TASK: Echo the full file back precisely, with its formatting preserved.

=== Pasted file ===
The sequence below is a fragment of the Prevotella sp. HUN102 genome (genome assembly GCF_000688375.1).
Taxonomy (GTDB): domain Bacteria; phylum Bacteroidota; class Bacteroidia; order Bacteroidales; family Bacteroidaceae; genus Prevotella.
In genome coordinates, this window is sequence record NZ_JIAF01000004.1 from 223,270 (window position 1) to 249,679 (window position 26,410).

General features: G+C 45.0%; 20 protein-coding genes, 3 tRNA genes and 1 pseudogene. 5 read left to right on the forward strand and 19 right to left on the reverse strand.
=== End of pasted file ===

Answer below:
The sequence below is a fragment of the Prevotella sp. HUN102 genome (genome assembly GCF_000688375.1).
Taxonomy (GTDB): domain Bacteria; phylum Bacteroidota; class Bacteroidia; order Bacteroidales; family Bacteroidaceae; genus Prevotella.
In genome coordinates, this window is sequence record NZ_JIAF01000004.1 from 223,270 (window position 1) to 249,679 (window position 26,410).

General features: G+C 45.0%; 20 protein-coding genes, 3 tRNA genes and 1 pseudogene. 5 read left to right on the forward strand and 19 right to left on the reverse strand.